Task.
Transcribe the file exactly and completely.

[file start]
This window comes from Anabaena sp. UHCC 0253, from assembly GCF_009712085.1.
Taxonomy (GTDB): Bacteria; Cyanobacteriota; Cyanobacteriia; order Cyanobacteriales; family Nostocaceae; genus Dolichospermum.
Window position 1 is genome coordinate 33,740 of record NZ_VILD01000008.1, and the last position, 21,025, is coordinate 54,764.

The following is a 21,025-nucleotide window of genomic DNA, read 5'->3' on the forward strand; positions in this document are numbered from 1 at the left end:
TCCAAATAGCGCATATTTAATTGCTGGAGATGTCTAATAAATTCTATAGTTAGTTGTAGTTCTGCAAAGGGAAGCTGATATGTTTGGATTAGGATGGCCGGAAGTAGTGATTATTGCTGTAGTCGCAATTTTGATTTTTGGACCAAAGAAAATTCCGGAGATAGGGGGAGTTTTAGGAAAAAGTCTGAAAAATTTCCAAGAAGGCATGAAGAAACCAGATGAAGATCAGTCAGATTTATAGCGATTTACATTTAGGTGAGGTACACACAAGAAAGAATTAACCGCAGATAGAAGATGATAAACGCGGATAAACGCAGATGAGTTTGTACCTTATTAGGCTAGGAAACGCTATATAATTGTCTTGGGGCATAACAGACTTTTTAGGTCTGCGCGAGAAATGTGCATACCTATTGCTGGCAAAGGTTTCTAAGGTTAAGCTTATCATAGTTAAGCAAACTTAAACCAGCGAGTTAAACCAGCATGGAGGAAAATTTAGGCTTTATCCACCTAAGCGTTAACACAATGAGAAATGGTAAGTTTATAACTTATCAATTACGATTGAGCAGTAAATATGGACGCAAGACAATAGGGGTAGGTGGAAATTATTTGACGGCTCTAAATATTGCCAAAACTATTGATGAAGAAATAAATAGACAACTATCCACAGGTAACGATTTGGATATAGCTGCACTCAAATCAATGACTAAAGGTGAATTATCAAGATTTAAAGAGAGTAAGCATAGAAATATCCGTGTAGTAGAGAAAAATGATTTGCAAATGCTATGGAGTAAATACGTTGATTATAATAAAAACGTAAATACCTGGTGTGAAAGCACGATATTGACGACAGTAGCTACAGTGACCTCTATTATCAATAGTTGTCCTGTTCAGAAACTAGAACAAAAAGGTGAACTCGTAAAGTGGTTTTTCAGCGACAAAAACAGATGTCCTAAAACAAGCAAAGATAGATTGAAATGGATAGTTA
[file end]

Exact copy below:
This window comes from Anabaena sp. UHCC 0253, from assembly GCF_009712085.1.
Taxonomy (GTDB): Bacteria; Cyanobacteriota; Cyanobacteriia; order Cyanobacteriales; family Nostocaceae; genus Dolichospermum.
Window position 1 is genome coordinate 33,740 of record NZ_VILD01000008.1, and the last position, 21,025, is coordinate 54,764.

The following is a 21,025-nucleotide window of genomic DNA, read 5'->3' on the forward strand; positions in this document are numbered from 1 at the left end:
TCCAAATAGCGCATATTTAATTGCTGGAGATGTCTAATAAATTCTATAGTTAGTTGTAGTTCTGCAAAGGGAAGCTGATATGTTTGGATTAGGATGGCCGGAAGTAGTGATTATTGCTGTAGTCGCAATTTTGATTTTTGGACCAAAGAAAATTCCGGAGATAGGGGGAGTTTTAGGAAAAAGTCTGAAAAATTTCCAAGAAGGCATGAAGAAACCAGATGAAGATCAGTCAGATTTATAGCGATTTACATTTAGGTGAGGTACACACAAGAAAGAATTAACCGCAGATAGAAGATGATAAACGCGGATAAACGCAGATGAGTTTGTACCTTATTAGGCTAGGAAACGCTATATAATTGTCTTGGGGCATAACAGACTTTTTAGGTCTGCGCGAGAAATGTGCATACCTATTGCTGGCAAAGGTTTCTAAGGTTAAGCTTATCATAGTTAAGCAAACTTAAACCAGCGAGTTAAACCAGCATGGAGGAAAATTTAGGCTTTATCCACCTAAGCGTTAACACAATGAGAAATGGTAAGTTTATAACTTATCAATTACGATTGAGCAGTAAATATGGACGCAAGACAATAGGGGTAGGTGGAAATTATTTGACGGCTCTAAATATTGCCAAAACTATTGATGAAGAAATAAATAGACAACTATCCACAGGTAACGATTTGGATATAGCTGCACTCAAATCAATGACTAAAGGTGAATTATCAAGATTTAAAGAGAGTAAGCATAGAAATATCCGTGTAGTAGAGAAAAATGATTTGCAAATGCTATGGAGTAAATACGTTGATTATAATAAAAACGTAAATACCTGGTGTGAAAGCACGATATTGACGACAGTAGCTACAGTGACCTCTATTATCAATAGTTGTCCTGTTCAGAAACTAGAACAAAAAGGTGAACTCGTAAAGTGGTTTTTCAGCGACAAAAACAGATGTCCTAAAACAAGCAAAGATAGATTGAAATGGATAGTTA